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I told Turambar that there are other numbers than those; I didn't have much time for searching, here is just one, which isn't that different -- the GEMIS numbers by the Öko-Institut:

Specific lifecycle CO2 emissions in g/kWh = t/GWh:

Subbituminous coal power plant: 1153
Bituminous coal power plant with imported coal: 949
Subbituminous coal heating plant: 729
Bituminous coal heating plant with imported coal: 622
Natural gas combined cycle power plant: 428
Natural gas combined cycle heating plant: 148
Nuclear power plant (uranium imported only from South Africa), without spent fuel storage: 126
Multicristalline solar cell (with current energy supply for manufacturing): 101
Natural gas block heating power plant: 49
Hydroelectric power: 40
Nuclear power plant (present resource use in Germany), without spent fuel storage: 32
Solar electricity import from Spain: 27
On-shore wind: 24
Off-shore wind: 23
Biogas block heating power plant: -409[Typo?]

*Lunatic*, n.
One whose delusions are out of fashion.

by DoDo on Sat Jul 14th, 2007 at 12:42:56 PM EST
[ Parent ]

No, not a typo.

That's an actual number coming out from a completely fucked-up model meant to give the desired numbers, in that case, extol the virtues of heat/power cogeneration, using an argument I just cannot understand. Makes no fucking sense. See the explanatory paper

When comparing electricity-only options like nuclear, wind etc. with combined heat and power (CHP) generation (i.e. cogeneration), one must deal with the additional non-electric - but still useful - heat output supplied by the cogeneration system. To do so, first the total CO2 emissions of the cogeneration system (i.e. the emissions from generating both electricity and heat) are determined. Then, the emissions of a heating system delivering the same amount of heat are subtracted ("credited"), because the cogeneration system not only generates electricity, but also replaces heat supply from another system - say, an oil heater - and, hence, replaces also its emissions.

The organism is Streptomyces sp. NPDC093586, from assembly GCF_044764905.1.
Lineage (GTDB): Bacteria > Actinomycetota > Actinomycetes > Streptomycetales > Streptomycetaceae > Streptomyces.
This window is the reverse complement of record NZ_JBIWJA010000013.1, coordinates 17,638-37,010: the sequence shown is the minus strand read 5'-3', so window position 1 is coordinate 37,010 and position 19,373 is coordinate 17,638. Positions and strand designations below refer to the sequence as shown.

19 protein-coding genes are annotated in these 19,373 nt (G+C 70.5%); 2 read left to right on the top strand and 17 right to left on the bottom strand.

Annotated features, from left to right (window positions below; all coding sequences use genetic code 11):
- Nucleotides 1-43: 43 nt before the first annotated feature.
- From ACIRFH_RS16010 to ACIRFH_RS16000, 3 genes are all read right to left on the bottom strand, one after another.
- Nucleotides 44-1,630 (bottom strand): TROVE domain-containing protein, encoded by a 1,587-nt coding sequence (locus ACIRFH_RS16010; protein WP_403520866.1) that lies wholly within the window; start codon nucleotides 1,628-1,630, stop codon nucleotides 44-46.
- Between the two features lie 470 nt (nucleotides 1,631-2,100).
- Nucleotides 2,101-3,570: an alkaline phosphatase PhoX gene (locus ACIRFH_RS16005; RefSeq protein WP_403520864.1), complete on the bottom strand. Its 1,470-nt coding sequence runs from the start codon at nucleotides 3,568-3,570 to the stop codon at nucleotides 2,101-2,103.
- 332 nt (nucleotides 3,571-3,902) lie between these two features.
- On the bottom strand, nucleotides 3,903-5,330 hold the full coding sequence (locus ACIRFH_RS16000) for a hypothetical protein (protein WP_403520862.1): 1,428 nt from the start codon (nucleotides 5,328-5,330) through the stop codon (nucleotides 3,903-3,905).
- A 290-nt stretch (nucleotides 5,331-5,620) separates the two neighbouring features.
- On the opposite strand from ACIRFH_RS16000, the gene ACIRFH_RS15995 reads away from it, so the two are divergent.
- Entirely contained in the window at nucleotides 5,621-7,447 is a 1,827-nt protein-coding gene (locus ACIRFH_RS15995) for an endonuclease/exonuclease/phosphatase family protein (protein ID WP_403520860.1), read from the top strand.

For example, the production of 1 kWh of electricity in a gas-fired internal combustion engine (ICE) cogenerator substitutes about 2 kWh of heat which does not have to be produced separately. The CO2 emissions thus saved are credited to the cogeneration system.

How do they compute that credit for the heat? Compared to burning coal to generate the same heat?

If they want to compared on a CHP basis, they need to compare the total output of a biomass cogeneration to the output other sources would require in electricity to also generate that heat. It will probably make the biomass cogen look extra double plus good but, fuck, going negative on CO2 emission is an amazing "methodology". Nothing is CO2 negative unless it collects CO2 in the atmosphere and buries it in the ground. Nice way to spin numbers. This is gold-plated bullshit of the first order.

For what it's worth (no details either), a UK parliamentary report gives nuclear at parity with wind.

About the figure for nuclear power, as the Öko-Institut doesn't give the break-down in the explanatory paper, I would assume it's the same joke as the very entertaining Wise Uranium numbers which, for enrichment, assume both the most energy-expensive enrichment process (gaseous diffusion) and the worst way of supplying that energy (low efficiency coal plant).